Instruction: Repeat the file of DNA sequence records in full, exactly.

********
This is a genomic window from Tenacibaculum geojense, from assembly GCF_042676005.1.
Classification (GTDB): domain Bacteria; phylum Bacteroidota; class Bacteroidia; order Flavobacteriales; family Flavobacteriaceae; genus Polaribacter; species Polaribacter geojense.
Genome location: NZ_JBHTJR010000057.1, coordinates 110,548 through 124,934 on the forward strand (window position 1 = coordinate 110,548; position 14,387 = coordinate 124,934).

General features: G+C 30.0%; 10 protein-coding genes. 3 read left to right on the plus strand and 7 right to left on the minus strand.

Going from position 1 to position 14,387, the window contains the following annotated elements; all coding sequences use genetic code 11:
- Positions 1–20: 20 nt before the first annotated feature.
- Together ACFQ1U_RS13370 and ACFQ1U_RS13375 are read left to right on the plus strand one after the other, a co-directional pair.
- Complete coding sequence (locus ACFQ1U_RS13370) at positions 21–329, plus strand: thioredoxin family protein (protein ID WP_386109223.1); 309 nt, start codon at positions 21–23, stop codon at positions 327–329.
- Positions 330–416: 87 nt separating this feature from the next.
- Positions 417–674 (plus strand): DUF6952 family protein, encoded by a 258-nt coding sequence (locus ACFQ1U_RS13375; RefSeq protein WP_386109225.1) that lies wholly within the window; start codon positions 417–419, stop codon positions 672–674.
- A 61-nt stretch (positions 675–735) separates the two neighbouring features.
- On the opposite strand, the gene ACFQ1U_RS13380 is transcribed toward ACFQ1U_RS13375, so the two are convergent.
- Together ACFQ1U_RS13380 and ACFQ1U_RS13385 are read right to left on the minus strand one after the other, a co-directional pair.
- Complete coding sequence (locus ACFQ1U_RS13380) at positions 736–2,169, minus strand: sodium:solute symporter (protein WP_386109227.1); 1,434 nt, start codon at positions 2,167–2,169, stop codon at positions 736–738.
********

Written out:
This is a genomic window from Tenacibaculum geojense, from assembly GCF_042676005.1.
Classification (GTDB): domain Bacteria; phylum Bacteroidota; class Bacteroidia; order Flavobacteriales; family Flavobacteriaceae; genus Polaribacter; species Polaribacter geojense.
Genome location: NZ_JBHTJR010000057.1, coordinates 110,548 through 124,934 on the forward strand (window position 1 = coordinate 110,548; position 14,387 = coordinate 124,934).

General features: G+C 30.0%; 10 protein-coding genes. 3 read left to right on the plus strand and 7 right to left on the minus strand.

Going from position 1 to position 14,387, the window contains the following annotated elements; all coding sequences use genetic code 11:
- Positions 1–20: 20 nt before the first annotated feature.
- Together ACFQ1U_RS13370 and ACFQ1U_RS13375 are read left to right on the plus strand one after the other, a co-directional pair.
- Complete coding sequence (locus ACFQ1U_RS13370) at positions 21–329, plus strand: thioredoxin family protein (protein ID WP_386109223.1); 309 nt, start codon at positions 21–23, stop codon at positions 327–329.
- Positions 330–416: 87 nt separating this feature from the next.
- Positions 417–674 (plus strand): DUF6952 family protein, encoded by a 258-nt coding sequence (locus ACFQ1U_RS13375; RefSeq protein WP_386109225.1) that lies wholly within the window; start codon positions 417–419, stop codon positions 672–674.
- A 61-nt stretch (positions 675–735) separates the two neighbouring features.
- On the opposite strand, the gene ACFQ1U_RS13380 is transcribed toward ACFQ1U_RS13375, so the two are convergent.
- Together ACFQ1U_RS13380 and ACFQ1U_RS13385 are read right to left on the minus strand one after the other, a co-directional pair.
- Complete coding sequence (locus ACFQ1U_RS13380) at positions 736–2,169, minus strand: sodium:solute symporter (protein WP_386109227.1); 1,434 nt, start codon at positions 2,167–2,169, stop codon at positions 736–738.